HENRY ALFREDO SUÁREZ MORENO (Venezuela) said that the increase in extreme violence by terrorists had increased the need to strengthen coordination of national, subregional, regional and international measures. The use of toxic chemicals by Islamic State in Iraq and the Levant (ISIL/Da’esh) and by Syria underscored the need to prevent terrorist groups acquiring weapons of mass destruction. The best way to prevent that was the elimination of all weapons of mass destruction. He called on nuclear States to conduct policies to eliminate those arms. The ultimate goal of resolution 1540 (2004) was for as many States as possible to adopt controls to prevent non-State actors acquiring weapons of mass destruction. The Committee had to improve assistance to those countries that needed support.
PHILIPPE BERTOUX (France) said the proliferation of weapons of mass destruction and the risks of those weapons ending up in the hands of terrorists were real. The resolution required States to take measures to prevent that from occurring. For 11 years, progress had been made in implementation and the majority of States had adopted measures for the resolution’s implementation. An increasing number of international, subregional and regional organizations had adopted measures to implement the resolution as well, including the European Union. However, despite success much remained to be done. Given emerging technologies, Members States must enhance border controls and strengthen financial controls. The comprehensive review must address those challenges, he said, while noting that implementation was unequal geographically and thematically.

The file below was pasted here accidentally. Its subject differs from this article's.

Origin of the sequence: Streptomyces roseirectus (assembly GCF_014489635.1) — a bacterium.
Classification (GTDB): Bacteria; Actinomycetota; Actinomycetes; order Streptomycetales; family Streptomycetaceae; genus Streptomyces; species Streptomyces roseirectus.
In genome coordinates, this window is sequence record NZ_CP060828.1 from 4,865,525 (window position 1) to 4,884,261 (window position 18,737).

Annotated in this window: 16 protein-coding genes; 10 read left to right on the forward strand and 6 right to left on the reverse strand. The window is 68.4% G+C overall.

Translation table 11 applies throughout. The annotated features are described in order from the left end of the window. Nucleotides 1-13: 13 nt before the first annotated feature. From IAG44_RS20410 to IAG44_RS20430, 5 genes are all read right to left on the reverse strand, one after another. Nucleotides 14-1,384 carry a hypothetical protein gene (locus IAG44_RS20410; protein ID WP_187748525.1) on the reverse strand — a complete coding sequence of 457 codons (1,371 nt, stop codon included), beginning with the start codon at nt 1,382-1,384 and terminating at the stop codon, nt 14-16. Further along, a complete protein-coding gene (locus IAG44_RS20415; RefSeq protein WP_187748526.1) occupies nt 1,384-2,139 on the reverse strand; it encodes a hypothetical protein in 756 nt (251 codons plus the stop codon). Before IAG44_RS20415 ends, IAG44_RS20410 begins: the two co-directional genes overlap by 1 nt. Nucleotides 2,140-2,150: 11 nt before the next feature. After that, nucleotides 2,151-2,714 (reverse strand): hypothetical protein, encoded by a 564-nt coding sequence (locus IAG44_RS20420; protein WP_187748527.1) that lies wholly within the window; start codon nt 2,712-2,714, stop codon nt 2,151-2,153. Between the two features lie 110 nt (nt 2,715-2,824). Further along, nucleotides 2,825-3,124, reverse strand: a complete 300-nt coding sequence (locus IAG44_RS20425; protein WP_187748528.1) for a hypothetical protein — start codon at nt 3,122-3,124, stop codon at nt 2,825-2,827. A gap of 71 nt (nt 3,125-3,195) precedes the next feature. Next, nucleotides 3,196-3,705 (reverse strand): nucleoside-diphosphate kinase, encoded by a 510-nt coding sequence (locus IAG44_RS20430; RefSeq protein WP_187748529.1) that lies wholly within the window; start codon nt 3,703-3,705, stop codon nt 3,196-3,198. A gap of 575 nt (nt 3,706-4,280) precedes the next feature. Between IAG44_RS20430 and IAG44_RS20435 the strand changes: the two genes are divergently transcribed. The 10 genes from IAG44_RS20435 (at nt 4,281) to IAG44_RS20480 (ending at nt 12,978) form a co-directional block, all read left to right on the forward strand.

U. JOY OGWU (Nigeria) said resolution 1540 (2004) signalled the Council’s determination to respond robustly to the threat of proliferation of nuclear, chemical and biological weapons. While the three relevant treaties addressed non-proliferation, they did not consider the possibility of those weapons falling into the hands of non-State actors. No State was immune to such a threat. Meeting that challenge required strengthened compliance with the resolution. She welcomed the Committee’s collaboration with the African Union, INTERPOL, the Financial Action Task Force, and other such organizations, as well as training for national 1540 focal points. For its part, Nigeria would support efforts to establish nuclear weapons free zones in areas where they did not exist, she said, urging States to maintain their commitments to implement resolution 1540 (2004).